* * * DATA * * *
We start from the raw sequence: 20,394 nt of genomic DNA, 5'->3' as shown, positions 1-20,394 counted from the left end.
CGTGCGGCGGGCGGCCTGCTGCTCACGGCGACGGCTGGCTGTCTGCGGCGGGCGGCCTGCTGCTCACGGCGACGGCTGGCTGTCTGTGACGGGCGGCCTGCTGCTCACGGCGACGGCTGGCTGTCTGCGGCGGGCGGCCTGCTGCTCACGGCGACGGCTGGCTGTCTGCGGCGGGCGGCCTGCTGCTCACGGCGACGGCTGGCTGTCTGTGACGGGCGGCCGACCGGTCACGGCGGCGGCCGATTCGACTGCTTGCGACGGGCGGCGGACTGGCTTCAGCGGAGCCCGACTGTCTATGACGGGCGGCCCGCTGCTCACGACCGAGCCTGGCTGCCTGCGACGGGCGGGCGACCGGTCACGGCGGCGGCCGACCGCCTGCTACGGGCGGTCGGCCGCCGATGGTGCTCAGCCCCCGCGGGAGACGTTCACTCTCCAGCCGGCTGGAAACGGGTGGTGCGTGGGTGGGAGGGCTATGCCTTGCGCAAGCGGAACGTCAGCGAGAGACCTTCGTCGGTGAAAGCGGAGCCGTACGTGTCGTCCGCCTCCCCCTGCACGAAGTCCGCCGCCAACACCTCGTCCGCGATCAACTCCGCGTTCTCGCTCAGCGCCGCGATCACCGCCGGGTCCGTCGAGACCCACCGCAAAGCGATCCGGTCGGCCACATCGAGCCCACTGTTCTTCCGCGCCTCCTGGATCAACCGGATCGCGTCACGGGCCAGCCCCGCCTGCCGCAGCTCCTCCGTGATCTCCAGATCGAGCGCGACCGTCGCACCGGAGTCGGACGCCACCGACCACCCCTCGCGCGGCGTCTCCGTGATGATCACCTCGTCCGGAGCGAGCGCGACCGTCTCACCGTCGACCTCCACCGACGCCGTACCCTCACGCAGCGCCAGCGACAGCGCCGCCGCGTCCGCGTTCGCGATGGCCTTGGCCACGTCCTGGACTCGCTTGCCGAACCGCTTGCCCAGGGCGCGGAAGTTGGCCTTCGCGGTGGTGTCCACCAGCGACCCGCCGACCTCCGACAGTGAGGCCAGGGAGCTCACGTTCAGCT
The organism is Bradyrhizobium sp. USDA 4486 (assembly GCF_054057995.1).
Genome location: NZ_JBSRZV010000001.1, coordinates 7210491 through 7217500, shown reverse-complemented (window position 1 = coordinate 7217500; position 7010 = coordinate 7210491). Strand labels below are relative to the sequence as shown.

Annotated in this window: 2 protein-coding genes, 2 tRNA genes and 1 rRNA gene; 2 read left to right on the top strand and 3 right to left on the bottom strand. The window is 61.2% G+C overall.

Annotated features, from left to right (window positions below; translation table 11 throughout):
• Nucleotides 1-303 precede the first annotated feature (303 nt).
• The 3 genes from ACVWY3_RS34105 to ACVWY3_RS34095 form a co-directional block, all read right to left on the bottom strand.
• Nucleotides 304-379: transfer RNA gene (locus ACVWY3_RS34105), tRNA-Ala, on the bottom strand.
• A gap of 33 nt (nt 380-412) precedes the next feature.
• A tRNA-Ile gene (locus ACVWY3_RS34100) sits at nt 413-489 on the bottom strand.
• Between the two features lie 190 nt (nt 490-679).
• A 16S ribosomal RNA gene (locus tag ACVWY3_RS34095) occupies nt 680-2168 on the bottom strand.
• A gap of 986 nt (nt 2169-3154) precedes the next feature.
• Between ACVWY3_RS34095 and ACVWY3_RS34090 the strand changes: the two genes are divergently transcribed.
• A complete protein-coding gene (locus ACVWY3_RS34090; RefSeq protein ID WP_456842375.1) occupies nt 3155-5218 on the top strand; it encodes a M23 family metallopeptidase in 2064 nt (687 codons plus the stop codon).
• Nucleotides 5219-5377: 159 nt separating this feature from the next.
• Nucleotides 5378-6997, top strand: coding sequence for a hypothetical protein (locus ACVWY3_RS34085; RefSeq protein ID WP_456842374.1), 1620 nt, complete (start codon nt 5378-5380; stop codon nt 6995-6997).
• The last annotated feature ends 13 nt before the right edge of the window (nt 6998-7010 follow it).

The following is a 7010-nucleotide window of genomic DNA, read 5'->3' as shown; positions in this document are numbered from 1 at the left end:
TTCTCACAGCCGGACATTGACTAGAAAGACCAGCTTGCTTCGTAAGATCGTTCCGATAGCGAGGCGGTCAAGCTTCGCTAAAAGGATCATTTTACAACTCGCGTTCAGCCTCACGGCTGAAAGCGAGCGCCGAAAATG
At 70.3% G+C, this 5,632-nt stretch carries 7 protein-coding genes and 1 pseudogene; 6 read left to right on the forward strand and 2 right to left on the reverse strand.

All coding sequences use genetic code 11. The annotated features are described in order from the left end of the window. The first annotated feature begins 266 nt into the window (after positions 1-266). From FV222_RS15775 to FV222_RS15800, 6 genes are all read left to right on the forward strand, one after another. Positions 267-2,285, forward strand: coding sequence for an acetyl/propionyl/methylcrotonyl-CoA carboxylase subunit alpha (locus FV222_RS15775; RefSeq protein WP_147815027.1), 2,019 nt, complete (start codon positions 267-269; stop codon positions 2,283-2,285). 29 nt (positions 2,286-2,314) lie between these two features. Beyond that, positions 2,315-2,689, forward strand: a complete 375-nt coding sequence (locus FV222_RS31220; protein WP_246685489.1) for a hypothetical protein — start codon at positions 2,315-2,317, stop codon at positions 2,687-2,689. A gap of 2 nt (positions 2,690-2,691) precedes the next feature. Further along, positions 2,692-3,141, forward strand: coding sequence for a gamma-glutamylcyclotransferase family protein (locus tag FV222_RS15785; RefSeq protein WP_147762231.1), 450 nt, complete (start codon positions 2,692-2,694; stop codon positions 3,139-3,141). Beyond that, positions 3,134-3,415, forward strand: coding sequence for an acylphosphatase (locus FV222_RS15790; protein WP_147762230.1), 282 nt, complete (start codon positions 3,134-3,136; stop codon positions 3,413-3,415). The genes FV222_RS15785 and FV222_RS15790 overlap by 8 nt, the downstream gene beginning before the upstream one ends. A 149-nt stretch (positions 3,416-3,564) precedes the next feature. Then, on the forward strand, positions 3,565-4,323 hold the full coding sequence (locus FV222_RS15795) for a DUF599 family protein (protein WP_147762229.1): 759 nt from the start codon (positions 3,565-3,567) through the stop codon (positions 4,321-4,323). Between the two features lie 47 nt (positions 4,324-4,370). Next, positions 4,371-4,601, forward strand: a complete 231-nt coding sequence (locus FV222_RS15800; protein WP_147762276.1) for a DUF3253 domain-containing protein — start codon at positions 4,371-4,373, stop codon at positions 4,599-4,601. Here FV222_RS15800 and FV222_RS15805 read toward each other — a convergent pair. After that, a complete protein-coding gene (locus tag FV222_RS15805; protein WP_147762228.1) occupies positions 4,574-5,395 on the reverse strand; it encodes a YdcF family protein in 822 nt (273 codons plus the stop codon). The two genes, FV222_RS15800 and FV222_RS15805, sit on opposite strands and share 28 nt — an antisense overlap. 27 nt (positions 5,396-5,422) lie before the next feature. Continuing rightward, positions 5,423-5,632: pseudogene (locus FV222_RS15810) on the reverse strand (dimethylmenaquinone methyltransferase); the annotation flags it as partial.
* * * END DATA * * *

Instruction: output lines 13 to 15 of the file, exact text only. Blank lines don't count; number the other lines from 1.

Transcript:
• A 16S ribosomal RNA gene (locus tag ACVWY3_RS34095) occupies nt 680-2168 on the bottom strand.
• A gap of 986 nt (nt 2169-3154) precedes the next feature.
• Between ACVWY3_RS34095 and ACVWY3_RS34090 the strand changes: the two genes are divergently transcribed.